But World War III has begun. It is a war that is fragmented in many different countries, fought by people working independently, and distinguished by poverty in every case, and often by fundamentalist religious fanatics fighting the establishment. We allude to them generally as terrorists, but in some cases the governments themselves are the terrorists and the rebels are fighting for a good cause. This war exists not only in Iraq and Afghanistan, but in Haiti, Colombia, Peru, the Congo and many of the African countries, Sri Lanka, India, Pakistan, the north and south of Ireland, Egypt, Saudi Arabia. This is ongoing. You may say we are here to talk about economics and the stock market, not the world at large. But the point is all these things affect the markets.
Q: People point out that during the Vietnam War, the market had its normal cycles.
A: True, but overall it was a negative. I’m not saying you can’t have a bull market, I’m just saying that psychologically and often business-wise, many of these things are a negative. Another negative has been the Federal Reserve, which has kept interest rates much too low for too long and overstimulated the housing market and auto sales, among other things, and borrowed dreadfully from the future.
Q: But people seem to think that’s about to change. What is your take on rates?
A: It is about to change to a minor degree at first, and then we will see. In a way, it isn’t really changing. If the federal-funds rate goes to 1.25% in June, it is still pretty low. But the direction is changing, and that has had an impact.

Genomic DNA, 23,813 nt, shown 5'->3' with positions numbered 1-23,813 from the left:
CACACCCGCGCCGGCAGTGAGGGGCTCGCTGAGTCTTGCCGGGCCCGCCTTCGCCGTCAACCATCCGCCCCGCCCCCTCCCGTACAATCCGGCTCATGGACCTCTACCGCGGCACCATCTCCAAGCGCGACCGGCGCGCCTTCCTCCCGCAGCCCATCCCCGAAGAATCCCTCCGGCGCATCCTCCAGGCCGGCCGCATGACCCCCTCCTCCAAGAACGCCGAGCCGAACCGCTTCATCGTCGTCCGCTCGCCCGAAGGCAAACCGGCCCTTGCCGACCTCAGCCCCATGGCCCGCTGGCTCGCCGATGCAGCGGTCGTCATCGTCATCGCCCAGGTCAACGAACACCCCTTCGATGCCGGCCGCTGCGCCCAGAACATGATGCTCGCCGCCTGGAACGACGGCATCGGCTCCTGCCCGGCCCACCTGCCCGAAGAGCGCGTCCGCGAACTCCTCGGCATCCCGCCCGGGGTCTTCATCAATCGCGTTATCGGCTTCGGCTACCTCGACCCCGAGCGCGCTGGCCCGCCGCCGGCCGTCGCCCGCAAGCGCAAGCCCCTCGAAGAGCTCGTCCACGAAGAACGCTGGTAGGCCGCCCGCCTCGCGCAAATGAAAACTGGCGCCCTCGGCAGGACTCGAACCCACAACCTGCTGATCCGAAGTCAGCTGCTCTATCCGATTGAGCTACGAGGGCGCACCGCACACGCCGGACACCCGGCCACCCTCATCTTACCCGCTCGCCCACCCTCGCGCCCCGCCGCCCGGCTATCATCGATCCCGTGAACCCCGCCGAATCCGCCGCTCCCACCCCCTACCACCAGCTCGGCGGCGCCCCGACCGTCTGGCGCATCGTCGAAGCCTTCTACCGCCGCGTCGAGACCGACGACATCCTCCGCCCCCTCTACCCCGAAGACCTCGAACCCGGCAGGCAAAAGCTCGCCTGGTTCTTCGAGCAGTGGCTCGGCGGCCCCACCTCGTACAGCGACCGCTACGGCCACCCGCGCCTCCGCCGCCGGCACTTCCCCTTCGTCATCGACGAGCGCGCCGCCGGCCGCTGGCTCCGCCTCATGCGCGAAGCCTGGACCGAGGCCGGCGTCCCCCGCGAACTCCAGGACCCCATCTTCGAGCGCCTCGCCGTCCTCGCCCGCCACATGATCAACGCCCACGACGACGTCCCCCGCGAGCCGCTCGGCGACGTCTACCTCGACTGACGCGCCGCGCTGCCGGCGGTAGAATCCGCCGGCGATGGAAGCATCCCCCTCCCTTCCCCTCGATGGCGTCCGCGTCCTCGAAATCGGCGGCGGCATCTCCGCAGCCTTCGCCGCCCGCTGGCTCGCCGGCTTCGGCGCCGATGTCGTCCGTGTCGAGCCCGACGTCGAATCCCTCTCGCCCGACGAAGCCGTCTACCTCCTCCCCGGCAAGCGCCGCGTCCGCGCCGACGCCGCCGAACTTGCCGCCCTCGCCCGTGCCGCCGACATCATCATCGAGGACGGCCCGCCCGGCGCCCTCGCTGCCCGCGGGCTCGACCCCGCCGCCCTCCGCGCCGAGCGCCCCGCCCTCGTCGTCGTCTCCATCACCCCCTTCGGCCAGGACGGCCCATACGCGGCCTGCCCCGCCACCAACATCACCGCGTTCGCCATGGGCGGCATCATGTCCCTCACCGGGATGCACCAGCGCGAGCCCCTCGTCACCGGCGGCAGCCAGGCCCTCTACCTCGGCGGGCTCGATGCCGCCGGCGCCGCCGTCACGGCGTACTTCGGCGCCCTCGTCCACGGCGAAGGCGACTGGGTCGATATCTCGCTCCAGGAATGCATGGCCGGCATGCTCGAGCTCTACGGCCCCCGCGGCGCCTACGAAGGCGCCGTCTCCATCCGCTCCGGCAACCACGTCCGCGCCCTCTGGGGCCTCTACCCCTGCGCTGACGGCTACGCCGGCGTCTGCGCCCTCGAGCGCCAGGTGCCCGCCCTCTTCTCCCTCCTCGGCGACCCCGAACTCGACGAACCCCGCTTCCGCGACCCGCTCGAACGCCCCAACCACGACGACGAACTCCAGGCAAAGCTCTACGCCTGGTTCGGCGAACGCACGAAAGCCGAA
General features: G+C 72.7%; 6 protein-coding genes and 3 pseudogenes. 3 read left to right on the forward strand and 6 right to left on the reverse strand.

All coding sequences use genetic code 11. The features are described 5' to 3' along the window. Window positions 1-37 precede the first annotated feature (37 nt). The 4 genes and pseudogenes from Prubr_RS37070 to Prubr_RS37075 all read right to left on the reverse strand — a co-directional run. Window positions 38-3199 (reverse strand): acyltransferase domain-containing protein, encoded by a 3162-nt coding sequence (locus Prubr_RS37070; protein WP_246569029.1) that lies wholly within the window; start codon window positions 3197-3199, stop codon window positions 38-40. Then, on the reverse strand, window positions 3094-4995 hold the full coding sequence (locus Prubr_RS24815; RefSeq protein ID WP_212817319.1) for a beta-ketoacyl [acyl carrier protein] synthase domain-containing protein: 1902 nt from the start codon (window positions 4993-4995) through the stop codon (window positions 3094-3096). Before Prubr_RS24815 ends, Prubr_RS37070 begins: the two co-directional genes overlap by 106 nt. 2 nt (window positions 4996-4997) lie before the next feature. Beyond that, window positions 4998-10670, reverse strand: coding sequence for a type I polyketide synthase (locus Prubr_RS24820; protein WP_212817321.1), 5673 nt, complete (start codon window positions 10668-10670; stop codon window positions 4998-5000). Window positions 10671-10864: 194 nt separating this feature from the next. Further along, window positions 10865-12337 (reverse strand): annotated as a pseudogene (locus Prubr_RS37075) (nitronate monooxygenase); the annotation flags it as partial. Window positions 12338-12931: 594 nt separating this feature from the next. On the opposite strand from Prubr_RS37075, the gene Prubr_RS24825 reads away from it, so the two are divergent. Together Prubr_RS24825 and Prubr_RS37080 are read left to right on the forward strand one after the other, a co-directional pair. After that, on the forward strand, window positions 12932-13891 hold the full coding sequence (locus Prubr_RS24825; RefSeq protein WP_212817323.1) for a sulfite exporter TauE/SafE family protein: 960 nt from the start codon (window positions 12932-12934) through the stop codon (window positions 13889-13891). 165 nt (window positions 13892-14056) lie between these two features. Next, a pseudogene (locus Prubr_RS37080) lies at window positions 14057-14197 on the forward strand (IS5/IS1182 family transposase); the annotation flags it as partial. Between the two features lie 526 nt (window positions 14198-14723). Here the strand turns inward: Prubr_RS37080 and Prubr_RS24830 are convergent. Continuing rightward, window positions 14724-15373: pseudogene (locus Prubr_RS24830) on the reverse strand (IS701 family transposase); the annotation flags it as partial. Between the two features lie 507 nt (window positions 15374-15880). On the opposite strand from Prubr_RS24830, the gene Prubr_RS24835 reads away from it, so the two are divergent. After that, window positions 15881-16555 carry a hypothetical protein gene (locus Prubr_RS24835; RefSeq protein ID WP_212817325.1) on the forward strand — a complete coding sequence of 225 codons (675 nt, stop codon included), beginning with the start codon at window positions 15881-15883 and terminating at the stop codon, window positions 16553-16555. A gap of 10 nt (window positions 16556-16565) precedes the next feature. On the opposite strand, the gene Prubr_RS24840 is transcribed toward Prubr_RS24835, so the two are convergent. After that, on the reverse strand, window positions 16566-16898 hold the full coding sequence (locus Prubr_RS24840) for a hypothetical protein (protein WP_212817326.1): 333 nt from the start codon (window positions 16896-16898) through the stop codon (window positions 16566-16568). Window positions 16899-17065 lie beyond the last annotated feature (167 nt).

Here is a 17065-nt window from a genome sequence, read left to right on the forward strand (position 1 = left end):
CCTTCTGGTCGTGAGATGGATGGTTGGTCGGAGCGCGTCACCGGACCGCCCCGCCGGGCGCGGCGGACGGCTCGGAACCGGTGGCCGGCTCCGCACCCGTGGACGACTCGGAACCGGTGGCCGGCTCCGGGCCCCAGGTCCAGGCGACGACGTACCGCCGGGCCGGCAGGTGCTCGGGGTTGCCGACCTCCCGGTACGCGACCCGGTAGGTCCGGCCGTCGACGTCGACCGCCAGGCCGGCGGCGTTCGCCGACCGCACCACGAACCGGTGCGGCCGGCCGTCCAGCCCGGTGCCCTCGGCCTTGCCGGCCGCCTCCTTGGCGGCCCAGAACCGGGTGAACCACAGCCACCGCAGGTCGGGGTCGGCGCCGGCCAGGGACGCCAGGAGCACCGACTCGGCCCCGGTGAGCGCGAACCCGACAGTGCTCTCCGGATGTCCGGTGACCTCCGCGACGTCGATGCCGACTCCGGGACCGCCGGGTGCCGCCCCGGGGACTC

A greater impact, though, will be when we hit 2005 and 2006 and the normal demand of those years won’t be there, and that’s because we accelerated it in 2003 and 2004.
Q: On to the positives.
A: Big corporations have rationalized their operations, gotten rid of marginal employees and plants and brought in wonderful new technology and improved their products. Labor has become more cooperative to keep their jobs. The U.S. has become somewhat more competitive, except where very low wages have given other countries a great advantage.
Another positive is — and this is a mixed blessing — that the public has decided to invest more money in American companies. That has sustained the stock market. The monthly inflow into mutual funds has helped the stock market a great deal. It is a trend that also created the absurd 1998-99 boom and even the follow-up in 2003 and this year.
Q: What else should we be happy about?
A: Wages have gone up. National income keeps going up.
Q: I thought we were seeing a slowdown in wages.
A: But they still are going up. People are able to sustain enormous consumer credit. You don’t have great defaults. Home prices go to new highs all the time. Even though we aren’t employing enough people to take up the six million who enter the work force each year, we still have more people working at higher wages than ever before.
Q: So you don’t get alarmed when people talk about unemployment?
A: I’m alarmed by the three million who can’t get jobs and the people at the low end of the income scale who won’t be able to keep up with impending inflation.
Q: Good to see you, Seth.
Fascinating stuff from a colorful Wall Street character . . .
Looking Both Ways
An optimistic pessimist discusses bad government, good stocks and strong China
Barron’s, June 7, 2004